A house is a building created to provide shelter. A home is where the heart is. My childhood home was a place filled with love, laughter, and many memories until one day our home was filled with tragedy. On Friday, September 29, 2006 my mother became unresponsive which prompted my grandmother to call 911. In the matter of minutes my home became flooded with the sound of sirens and paramedics began rushing my mother the local hospital. That gloomy night, my mother suffered from a severe Traumatic Brain Injury and endured multiple invasive brain surgeries. Once her surgeries were completed, my family and I were distraught as we witnessed her surgeon walking towards us with his head hung low. In an apologetic tone, he approached my grandfather and suggested he begin preparing the family for devastating news. Against all odds, my mother fought through a life-threatening brain injury but not without massive limitations to her lifestyle. Fourteen years later, she remains paralyzed on her right side, permanently wheelchair bound, unable to speak fluently, and suffering from Aphasia.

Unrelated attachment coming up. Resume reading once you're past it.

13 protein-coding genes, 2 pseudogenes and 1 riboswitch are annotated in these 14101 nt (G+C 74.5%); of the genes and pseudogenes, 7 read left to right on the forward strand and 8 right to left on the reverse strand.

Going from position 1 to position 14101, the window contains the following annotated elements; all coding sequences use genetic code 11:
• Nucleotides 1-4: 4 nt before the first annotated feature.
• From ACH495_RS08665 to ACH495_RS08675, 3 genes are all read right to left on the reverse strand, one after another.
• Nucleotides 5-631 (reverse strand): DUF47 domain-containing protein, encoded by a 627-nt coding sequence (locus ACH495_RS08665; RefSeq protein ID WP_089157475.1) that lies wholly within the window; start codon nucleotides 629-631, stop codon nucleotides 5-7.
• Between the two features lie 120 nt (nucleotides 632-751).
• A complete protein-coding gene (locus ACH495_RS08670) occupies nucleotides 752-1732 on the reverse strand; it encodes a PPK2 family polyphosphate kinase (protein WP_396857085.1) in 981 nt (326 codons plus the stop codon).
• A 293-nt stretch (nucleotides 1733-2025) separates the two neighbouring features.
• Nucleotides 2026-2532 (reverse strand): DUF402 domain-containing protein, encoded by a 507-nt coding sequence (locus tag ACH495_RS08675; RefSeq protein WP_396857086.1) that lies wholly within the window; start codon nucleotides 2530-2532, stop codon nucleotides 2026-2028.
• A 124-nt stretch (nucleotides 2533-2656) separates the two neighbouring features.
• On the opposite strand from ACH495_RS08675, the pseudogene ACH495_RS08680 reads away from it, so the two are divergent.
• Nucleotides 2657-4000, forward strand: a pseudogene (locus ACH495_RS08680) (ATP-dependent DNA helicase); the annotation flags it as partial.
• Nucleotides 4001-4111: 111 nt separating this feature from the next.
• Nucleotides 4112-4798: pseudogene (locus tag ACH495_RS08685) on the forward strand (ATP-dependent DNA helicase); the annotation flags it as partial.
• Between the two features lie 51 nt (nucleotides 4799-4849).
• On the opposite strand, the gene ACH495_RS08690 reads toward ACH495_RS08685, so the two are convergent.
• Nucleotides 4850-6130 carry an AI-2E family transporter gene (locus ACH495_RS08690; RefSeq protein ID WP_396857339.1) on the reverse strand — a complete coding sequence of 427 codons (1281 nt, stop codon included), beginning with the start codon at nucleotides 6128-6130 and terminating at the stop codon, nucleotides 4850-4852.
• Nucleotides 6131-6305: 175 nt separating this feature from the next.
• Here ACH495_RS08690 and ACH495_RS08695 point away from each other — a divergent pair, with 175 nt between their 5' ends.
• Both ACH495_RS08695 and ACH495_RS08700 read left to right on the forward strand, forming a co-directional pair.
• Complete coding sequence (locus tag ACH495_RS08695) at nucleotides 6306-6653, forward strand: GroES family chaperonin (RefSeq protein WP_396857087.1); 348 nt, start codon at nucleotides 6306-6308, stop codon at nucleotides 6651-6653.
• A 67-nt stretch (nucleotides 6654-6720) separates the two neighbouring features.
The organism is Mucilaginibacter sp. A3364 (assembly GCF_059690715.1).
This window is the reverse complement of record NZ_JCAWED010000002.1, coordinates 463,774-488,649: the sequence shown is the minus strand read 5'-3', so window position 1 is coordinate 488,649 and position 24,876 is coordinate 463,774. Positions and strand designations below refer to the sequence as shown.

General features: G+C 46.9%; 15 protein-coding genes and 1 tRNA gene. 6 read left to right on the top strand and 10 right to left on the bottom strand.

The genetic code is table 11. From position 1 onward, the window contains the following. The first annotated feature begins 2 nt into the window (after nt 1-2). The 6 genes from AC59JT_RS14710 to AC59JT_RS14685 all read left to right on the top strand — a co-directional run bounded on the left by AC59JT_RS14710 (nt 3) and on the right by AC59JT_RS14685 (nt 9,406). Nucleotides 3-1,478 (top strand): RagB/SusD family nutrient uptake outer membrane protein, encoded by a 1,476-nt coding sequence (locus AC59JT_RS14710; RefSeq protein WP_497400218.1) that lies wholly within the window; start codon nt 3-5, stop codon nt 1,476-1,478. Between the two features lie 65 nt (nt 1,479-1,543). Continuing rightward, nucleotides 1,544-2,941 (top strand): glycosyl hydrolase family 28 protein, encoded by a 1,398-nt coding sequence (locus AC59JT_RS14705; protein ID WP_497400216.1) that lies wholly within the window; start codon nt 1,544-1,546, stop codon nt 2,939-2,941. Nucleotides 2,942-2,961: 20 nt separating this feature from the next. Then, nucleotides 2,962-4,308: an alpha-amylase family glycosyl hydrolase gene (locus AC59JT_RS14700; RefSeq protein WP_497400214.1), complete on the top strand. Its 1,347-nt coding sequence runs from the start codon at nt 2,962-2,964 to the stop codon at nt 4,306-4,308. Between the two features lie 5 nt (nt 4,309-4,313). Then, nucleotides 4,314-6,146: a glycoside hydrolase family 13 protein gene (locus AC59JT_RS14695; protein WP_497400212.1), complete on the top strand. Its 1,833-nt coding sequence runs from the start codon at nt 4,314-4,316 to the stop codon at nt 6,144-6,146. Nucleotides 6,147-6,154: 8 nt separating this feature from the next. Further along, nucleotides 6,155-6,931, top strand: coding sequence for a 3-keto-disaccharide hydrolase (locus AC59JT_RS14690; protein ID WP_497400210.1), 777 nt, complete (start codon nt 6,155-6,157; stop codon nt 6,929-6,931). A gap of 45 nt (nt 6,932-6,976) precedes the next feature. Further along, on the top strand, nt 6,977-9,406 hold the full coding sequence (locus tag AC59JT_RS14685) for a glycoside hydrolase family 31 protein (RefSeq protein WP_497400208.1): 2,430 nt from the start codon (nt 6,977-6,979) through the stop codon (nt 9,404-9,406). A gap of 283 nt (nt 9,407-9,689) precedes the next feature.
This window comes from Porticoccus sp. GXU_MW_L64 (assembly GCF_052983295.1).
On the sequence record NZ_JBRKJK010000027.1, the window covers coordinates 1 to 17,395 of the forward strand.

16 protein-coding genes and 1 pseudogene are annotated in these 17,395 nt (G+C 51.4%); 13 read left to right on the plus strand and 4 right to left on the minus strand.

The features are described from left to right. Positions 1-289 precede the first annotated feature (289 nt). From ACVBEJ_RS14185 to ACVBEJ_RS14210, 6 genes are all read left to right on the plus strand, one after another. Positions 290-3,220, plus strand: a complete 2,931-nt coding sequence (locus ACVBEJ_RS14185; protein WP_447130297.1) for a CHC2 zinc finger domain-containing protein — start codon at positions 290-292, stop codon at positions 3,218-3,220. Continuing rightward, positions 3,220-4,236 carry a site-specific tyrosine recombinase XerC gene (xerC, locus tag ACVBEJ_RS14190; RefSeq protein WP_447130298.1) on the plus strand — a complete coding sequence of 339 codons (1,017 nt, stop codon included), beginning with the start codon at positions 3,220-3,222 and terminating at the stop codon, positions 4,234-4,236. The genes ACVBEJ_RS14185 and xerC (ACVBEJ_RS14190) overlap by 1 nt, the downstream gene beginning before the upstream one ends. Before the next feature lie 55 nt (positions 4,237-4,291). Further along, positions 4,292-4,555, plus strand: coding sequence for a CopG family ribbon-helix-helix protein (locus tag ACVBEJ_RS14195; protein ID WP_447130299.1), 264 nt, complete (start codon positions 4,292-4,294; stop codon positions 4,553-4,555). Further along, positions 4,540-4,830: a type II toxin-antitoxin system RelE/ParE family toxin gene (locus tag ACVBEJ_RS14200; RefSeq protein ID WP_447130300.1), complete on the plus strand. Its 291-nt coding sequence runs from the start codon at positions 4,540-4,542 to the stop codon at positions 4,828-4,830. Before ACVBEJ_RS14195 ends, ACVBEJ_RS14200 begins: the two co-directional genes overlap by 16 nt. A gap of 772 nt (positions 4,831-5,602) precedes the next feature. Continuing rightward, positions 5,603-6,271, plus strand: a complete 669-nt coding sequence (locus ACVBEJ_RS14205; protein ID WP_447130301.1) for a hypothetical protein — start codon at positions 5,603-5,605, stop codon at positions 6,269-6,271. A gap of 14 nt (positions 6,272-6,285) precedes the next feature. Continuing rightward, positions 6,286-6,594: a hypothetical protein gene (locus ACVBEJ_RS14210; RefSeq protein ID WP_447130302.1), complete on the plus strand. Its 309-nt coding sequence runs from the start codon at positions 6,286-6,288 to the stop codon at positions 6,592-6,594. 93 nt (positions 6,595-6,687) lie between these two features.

While my mom was in the hospital for a couple months, my family lived in a small camper in the hospital parking lot as well as our home. During this tragic time, it didn’t matter where we were sleeping at night because we still had each other. Our memories did not fade, our love grew stronger, and despite our circumstances, we still laughed. My home has always been wherever I feel safe and loved by my family. Life isn’t easy but being able to wake up with not only a roof over my head but a home that resembles hope, faith, and love is irreplaceable. I can live without painted walls and hard wood floors, but I cannot live without all the memories represented in my home. Family pictures, furniture from a loved one, a loud floorboard, and laughter is the true definition of a home. My home is where my heart is.